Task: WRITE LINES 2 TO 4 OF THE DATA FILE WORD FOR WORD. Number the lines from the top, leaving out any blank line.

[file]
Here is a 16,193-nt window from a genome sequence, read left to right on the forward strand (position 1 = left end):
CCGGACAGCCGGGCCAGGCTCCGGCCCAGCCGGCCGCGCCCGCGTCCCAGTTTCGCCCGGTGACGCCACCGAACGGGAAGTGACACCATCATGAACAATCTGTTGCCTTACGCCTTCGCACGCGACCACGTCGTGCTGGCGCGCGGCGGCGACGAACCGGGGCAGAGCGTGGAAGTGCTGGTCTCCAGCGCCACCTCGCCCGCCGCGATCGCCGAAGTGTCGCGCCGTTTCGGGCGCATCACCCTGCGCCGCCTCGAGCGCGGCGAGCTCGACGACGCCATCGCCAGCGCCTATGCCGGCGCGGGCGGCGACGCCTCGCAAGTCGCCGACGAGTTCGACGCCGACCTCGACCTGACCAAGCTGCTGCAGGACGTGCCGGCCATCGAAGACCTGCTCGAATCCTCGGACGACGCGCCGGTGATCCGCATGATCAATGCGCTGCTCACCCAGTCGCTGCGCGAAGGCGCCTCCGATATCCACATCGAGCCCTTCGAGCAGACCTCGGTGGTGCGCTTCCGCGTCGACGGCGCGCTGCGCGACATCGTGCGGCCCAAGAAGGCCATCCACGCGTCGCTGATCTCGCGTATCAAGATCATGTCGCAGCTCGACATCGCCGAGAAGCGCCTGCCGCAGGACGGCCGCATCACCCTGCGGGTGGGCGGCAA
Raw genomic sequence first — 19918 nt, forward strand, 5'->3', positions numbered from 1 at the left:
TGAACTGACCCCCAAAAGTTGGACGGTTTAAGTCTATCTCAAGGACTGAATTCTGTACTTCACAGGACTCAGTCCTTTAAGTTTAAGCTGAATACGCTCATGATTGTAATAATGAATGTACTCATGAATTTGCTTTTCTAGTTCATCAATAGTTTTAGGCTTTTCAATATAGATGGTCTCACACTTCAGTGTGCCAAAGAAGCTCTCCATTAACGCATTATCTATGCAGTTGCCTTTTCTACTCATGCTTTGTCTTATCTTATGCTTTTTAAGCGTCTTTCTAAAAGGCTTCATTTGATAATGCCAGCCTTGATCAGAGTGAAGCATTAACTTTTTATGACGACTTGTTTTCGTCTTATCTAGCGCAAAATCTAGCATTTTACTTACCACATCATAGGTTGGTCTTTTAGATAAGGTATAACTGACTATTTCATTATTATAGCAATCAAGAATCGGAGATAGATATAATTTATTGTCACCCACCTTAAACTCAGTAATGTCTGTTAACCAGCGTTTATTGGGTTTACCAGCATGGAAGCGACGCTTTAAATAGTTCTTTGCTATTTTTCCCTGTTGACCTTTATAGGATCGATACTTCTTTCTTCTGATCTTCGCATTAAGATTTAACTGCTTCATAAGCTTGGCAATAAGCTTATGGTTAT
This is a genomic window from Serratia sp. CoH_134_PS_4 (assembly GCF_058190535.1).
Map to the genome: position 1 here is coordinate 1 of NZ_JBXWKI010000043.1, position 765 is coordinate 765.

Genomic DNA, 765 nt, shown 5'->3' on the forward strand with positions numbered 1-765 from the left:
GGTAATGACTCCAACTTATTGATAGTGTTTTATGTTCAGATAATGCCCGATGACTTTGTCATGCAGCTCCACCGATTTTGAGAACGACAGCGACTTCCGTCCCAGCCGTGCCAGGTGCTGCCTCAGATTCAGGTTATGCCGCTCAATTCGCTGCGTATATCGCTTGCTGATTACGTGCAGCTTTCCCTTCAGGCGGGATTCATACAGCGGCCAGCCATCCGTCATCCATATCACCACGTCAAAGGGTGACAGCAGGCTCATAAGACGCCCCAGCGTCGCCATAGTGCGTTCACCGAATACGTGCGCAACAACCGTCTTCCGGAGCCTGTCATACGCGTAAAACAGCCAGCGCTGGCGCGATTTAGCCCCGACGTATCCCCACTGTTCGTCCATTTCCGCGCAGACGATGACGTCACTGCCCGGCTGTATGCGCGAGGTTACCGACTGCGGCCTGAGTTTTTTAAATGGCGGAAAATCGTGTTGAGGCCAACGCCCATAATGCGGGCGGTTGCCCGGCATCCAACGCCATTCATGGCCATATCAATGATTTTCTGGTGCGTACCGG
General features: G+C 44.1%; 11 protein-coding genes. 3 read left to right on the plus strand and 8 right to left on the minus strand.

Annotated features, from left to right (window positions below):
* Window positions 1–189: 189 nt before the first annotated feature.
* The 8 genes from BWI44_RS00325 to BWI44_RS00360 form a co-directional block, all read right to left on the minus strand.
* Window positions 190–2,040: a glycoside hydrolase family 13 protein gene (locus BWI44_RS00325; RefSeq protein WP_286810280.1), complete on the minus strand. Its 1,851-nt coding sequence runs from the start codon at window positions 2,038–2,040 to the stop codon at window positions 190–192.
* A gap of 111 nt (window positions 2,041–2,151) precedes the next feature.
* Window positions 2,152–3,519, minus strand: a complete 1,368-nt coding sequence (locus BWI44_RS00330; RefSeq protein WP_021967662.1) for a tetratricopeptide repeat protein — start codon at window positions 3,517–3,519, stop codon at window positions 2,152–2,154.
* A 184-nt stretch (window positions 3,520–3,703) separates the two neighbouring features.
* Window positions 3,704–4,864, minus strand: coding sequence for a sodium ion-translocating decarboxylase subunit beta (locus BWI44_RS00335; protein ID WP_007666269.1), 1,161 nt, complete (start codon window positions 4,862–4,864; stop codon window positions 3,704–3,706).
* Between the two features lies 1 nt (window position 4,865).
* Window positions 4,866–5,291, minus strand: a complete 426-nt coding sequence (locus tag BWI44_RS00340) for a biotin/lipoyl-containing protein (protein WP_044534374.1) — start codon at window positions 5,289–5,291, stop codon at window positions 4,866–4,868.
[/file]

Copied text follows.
CCGGACAGCCGGGCCAGGCTCCGGCCCAGCCGGCCGCGCCCGCGTCCCAGTTTCGCCCGGTGACGCCACCGAACGGGAAGTGACACCATCATGAACAATCTGTTGCCTTACGCCTTCGCACGCGACCACGTCGTGCTGGCGCGCGGCGGCGACGAACCGGGGCAGAGCGTGGAAGTGCTGGTCTCCAGCGCCACCTCGCCCGCCGCGATCGCCGAAGTGTCGCGCCGTTTCGGGCGCATCACCCTGCGCCGCCTCGAGCGCGGCGAGCTCGACGACGCCATCGCCAGCGCCTATGCCGGCGCGGGCGGCGACGCCTCGCAAGTCGCCGACGAGTTCGACGCCGACCTCGACCTGACCAAGCTGCTGCAGGACGTGCCGGCCATCGAAGACCTGCTCGAATCCTCGGACGACGCGCCGGTGATCCGCATGATCAATGCGCTGCTCACCCAGTCGCTGCGCGAAGGCGCCTCCGATATCCACATCGAGCCCTTCGAGCAGACCTCGGTGGTGCGCTTCCGCGTCGACGGCGCGCTGCGCGACATCGTGCGGCCCAAGAAGGCCATCCACGCGTCGCTGATCTCGCGTATCAAGATCATGTCGCAGCTCGACATCGCCGAGAAGCGCCTGCCGCAGGACGGCCGCATCACCCTGCGGGTGGGCGGCAA
Raw genomic sequence first — 19918 nt, forward strand, 5'->3', positions numbered from 1 at the left:
TGAACTGACCCCCAAAAGTTGGACGGTTTAAGTCTATCTCAAGGACTGAATTCTGTACTTCACAGGACTCAGTCCTTTAAGTTTAAGCTGAATACGCTCATGATTGTAATAATGAATGTACTCATGAATTTGCTTTTCTAGTTCATCAATAGTTTTAGGCTTTTCAATATAGATGGTCTCACACTTCAGTGTGCCAAAGAAGCTCTCCATTAACGCATTATCTATGCAGTTGCCTTTTCTACTCATGCTTTGTCTTATCTTATGCTTTTTAAGCGTCTTTCTAAAAGGCTTCATTTGATAATGCCAGCCTTGATCAGAGTGAAGCATTAACTTTTTATGACGACTTGTTTTCGTCTTATCTAGCGCAAAATCTAGCATTTTACTTACCACATCATAGGTTGGTCTTTTAGATAAGGTATAACTGACTATTTCATTATTATAGCAATCAAGAATCGGAGATAGATATAATTTATTGTCACCCACCTTAAACTCAGTAATGTCTGTTAACCAGCGTTTATTGGGTTTACCAGCATGGAAGCGACGCTTTAAATAGTTCTTTGCTATTTTTCCCTGTTGACCTTTATAGGATCGATACTTCTTTCTTCTGATCTTCGCATTAAGATTTAACTGCTTCATAAGCTTGGCAATAAGCTTATGGTTAT